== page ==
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Muscle Oxygenation

Muscle oxygenation is the rate of oxygen usage and supply to a working muscle tissue. This is usually tied in with nitric oxide metabolism, and increased muscle oxygenation should lead to increased anaerobic muscle performance.

Research analysis led by Kamal Patel.
All content reviewed by the Examine.com Team. Published: Jul 5, 2013
Last Updated:

Human Effect Matrix

The Human Effect Matrix looks at human studies (it excludes animal and in vitro studies) to tell you what supplements affect muscle oxygenation
Grade Level of Evidence
Robust research conducted with repeated double-blind clinical trials
Multiple studies where at least two are double-blind and placebo controlled
Single double-blind study or multiple cohort studies
Uncontrolled or observational studies only
Level of Evidence
? The amount of high quality evidence. The more evidence, the more we can trust the results.
Outcome Magnitude of effect
? The direction and size of the supplement's impact on each outcome. Some supplements can have an increasing effect, others have a decreasing effect, and others have no effect.
Consistency of research results
? Scientific research does not always agree. HIGH or VERY HIGH means that most of the scientific research agrees.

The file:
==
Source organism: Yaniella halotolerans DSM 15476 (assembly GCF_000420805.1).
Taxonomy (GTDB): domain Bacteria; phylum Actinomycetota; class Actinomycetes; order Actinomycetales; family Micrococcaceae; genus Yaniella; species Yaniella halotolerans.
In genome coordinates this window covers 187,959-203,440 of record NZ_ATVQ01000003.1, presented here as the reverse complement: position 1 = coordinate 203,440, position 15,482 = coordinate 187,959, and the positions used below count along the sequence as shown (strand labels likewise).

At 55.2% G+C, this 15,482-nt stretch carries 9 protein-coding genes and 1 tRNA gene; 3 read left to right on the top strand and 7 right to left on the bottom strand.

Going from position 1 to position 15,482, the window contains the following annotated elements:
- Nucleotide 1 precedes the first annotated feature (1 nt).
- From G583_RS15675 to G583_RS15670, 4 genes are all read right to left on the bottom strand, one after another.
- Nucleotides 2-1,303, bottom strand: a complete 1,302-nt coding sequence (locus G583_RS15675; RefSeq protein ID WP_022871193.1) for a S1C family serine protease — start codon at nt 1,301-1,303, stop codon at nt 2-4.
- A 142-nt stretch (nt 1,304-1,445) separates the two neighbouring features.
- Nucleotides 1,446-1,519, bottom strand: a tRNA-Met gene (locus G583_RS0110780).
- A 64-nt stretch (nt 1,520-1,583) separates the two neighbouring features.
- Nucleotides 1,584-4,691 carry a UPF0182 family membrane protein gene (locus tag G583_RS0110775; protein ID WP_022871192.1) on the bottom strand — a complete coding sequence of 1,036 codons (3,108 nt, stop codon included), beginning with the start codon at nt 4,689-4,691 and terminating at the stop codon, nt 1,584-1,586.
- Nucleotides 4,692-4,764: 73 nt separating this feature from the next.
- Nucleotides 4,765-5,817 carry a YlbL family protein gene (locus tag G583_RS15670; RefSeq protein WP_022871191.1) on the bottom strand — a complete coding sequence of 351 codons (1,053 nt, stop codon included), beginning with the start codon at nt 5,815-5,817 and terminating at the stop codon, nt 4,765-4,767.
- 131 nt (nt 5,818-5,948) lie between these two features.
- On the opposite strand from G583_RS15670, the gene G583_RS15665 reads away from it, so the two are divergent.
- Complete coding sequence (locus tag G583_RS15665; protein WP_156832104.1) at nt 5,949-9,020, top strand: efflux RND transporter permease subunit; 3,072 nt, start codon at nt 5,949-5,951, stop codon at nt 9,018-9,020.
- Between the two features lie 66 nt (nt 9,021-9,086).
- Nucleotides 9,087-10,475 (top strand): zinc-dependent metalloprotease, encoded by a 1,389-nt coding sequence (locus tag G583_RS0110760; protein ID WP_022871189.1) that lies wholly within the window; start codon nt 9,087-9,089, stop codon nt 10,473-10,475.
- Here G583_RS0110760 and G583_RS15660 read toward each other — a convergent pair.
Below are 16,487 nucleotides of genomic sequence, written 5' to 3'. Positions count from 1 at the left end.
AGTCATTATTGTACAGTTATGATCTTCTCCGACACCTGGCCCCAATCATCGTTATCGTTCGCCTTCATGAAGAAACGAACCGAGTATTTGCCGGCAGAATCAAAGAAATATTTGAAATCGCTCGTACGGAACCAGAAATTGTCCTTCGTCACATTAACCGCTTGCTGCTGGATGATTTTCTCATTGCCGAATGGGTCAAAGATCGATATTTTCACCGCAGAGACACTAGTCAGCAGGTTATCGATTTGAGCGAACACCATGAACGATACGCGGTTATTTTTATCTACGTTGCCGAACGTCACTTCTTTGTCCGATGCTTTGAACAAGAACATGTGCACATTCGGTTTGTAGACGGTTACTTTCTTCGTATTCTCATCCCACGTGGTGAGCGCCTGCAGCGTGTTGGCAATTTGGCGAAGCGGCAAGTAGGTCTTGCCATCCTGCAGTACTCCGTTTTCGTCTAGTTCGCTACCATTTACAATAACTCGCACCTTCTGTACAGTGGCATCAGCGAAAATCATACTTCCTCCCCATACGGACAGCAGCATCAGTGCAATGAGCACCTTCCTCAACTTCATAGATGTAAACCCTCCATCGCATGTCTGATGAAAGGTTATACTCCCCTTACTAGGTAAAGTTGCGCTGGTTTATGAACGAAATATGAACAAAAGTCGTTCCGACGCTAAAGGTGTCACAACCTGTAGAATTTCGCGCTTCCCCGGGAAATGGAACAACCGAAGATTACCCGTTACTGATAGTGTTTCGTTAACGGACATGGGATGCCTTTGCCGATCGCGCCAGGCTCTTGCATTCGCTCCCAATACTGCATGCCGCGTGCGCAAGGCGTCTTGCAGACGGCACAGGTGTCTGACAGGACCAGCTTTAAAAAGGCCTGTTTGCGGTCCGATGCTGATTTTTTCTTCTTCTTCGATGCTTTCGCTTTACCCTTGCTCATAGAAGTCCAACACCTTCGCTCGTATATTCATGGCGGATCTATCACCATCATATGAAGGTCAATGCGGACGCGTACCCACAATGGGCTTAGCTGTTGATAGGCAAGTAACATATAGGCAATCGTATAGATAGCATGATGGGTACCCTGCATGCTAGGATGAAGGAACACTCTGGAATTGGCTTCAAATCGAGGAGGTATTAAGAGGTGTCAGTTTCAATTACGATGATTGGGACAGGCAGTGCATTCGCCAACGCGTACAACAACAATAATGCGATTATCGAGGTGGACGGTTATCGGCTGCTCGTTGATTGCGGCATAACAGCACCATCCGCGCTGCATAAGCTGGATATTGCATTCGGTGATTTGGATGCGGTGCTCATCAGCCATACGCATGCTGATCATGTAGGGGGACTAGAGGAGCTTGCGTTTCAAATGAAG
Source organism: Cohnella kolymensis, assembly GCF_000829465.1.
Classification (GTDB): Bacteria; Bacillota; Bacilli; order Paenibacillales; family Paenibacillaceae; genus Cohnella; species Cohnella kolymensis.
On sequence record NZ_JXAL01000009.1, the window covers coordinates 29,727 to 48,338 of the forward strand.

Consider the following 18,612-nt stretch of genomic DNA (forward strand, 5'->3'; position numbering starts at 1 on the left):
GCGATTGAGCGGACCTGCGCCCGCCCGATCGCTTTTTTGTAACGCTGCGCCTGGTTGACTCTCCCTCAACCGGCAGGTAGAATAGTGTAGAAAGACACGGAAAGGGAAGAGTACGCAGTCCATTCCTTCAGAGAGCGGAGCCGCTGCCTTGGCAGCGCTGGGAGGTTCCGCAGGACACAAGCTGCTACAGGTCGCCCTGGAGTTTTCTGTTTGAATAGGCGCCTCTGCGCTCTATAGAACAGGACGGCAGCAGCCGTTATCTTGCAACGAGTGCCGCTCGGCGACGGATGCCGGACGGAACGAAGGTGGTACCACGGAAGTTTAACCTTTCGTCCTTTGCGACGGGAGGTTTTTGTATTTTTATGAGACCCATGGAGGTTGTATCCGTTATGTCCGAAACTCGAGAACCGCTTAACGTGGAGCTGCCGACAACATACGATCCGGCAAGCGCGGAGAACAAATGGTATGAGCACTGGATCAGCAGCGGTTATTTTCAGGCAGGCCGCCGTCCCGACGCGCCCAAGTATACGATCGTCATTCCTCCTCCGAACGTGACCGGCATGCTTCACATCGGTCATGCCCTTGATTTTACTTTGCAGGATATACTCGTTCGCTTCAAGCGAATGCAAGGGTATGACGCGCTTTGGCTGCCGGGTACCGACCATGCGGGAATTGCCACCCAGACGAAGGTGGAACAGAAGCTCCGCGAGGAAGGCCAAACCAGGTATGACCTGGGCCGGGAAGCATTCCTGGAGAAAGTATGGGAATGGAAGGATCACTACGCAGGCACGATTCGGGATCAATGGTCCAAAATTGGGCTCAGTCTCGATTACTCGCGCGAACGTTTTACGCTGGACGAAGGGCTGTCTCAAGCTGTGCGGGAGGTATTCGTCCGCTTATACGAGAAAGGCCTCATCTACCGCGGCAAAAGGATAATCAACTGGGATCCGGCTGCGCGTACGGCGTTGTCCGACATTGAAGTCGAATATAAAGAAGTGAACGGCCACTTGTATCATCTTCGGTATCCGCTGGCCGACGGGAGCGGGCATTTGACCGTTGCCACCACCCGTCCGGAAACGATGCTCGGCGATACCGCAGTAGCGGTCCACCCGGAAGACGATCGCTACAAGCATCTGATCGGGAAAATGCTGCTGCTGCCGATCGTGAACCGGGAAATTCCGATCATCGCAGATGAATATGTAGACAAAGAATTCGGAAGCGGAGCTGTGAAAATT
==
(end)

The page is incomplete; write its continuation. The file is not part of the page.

Notes
grade-c Notable - See study
The one study to measure muscle oxygenation in high intensity exercise noted quite a remarkable increase in oxygenation in healthy athletes; this needs to be replicated
grade-c Minor - See study
A decrease in muscle oxygenation has been noted during occlusion, but not during squat exercise; practical significance of these results unknown
grade-c Minor - See study
The rate of muscle deoxygenation is reduced with attenuation of acidosis (which can be achieved with sodium bicarbonate), and in later stretches of exercise this can be manifest as a relative increase in oxygenation
grade-c Minor - See study
There appears to be a minor increase in overall oxygen consumption during physical training (anaerobic) to fatigue associated with betaine supplementation, although this was alongside increased work volume (which may be the causative factor).
grade-c - - See study
grade-c - - See study
No significant effects on oxygenation during exercise or simulated altitude tests
grade-d Minor - See study
An increase in muscle ATP production via aerobic means was noted in men given 6g citrulline daily, but this appeared to be attenuated with time.